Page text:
NDIS: Get Big, Get Niche or Get Out
Tuesday, 30th January 2018 at 8:23 am
Ahead of their upcoming Delivering Quality in the NDIS Conference, Criterion ask: Where are we now when it comes to the NDIS?
Back in 2013 at the very first pre-NDIS conference, “Get Big, Get Niche or Get Out” was the unofficial slogan of the day. Though not much was known, there was a tacit acknowledgement that organisations would need to radically transform in order to survive.
With the National Disability Service publishing their fabulously insightful State of the Disability Sector report in December 2017, it seems an interesting time to look back and examine to what extent these predictors of market survival have come true.
With the benefits of economies of scale, reach and learnings, this predicted trend was always a likely scenario. The consolidation or merger approach to growth has indeed proven a popular choice with around 38 per cent “discussing or undertaking a merger” in 2018 – a steady, but moderate growth of 7 per cent from the year prior.
A feature of which last year was multiple examples of large organisations being absorbed by ever larger providers. A timely example of course being the present merger between: the House with No Steps, The Tipping Foundation (TTF) and Victorian Person Centred Services Inc (VISTA) slated for March 2018.
Interestingly the concept of individual organisation expansion has slowed over time, in response to the well-documented NDIS market challenges. Just under 58 per cent of organisations forecast an expansion of offered services this year, which is noticeably down on the first two years post roll-out.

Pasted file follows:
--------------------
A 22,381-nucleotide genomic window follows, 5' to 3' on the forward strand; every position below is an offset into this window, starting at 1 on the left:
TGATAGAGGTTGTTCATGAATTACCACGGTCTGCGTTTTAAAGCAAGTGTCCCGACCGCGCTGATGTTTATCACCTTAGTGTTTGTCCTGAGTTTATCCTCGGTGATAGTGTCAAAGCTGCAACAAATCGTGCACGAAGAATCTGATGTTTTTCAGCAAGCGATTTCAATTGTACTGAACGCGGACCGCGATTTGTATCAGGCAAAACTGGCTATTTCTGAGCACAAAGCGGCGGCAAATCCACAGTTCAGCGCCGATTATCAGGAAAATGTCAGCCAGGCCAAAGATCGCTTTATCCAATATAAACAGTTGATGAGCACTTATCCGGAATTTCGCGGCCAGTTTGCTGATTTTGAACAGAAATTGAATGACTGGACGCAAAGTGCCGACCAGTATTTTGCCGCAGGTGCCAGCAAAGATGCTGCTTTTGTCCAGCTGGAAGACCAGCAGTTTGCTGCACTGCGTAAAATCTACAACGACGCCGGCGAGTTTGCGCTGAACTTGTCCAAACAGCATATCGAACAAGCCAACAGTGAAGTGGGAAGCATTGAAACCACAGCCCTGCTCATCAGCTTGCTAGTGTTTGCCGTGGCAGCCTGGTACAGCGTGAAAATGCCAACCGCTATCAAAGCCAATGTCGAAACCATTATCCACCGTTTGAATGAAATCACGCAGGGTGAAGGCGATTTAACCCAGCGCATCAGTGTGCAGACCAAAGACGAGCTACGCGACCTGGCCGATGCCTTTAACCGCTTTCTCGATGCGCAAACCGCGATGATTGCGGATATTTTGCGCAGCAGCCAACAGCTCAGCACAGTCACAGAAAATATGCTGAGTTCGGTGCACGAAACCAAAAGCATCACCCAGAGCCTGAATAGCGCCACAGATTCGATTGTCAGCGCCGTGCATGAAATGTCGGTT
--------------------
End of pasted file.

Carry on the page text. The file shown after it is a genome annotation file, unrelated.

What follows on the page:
This is an interesting point.The NDIS has given rise to specific organisations, filling a gap previously inconceivable under block funding models and making a real success out of the new order. Uniquely niche concepts such as Hireup or MySupports have begun to scratch the surface of what the NDIS could and should be.
A number of smaller/ medium sized for-profit organisations have shown an ability to specialise and turn a profit within the current framework. Providers such as FocusACT have demonstrated the viability of the scheme: given clear organisational focus, high quality service and a solid grasp on the financials are a prime example of striking that sweet spot.
Sadly this too has been evident, with many providers being overwhelmed by the challenges ranging from: technical issues with the portal, bloated IR structures, an inability to attract and retain staff or structural deficiencies.
Actual statistics on the total number of providers in the market is difficult to ascertain, but looking at the profitability trends paint an increasingly polarising picture with the number of providers reporting either a loss OR a profit increasing (break even fell proportionately).
So where does this leave us?
As with any good topic, that answer is murky. It depends, would be the disappointingly bland conclusion. While there have indeed been trends towards the three potential pathways, there are also a substantial number of organisations operating similarly to their traditional methods, and performing relatively soundly.
Perhaps it still is a question of time. In human terms the NDIS is only just leaving its infancy and starting to experience the first steps and stumbles of childhood. One would expect that “voting with their feet” will increasingly differentiate the strong from the weak performers, but the data as yet in not quite as black and white as initially feared.
To learn more about this topic, attend our Delivering Quality in the NDIS Conference held on the 27 and 28 February 2018.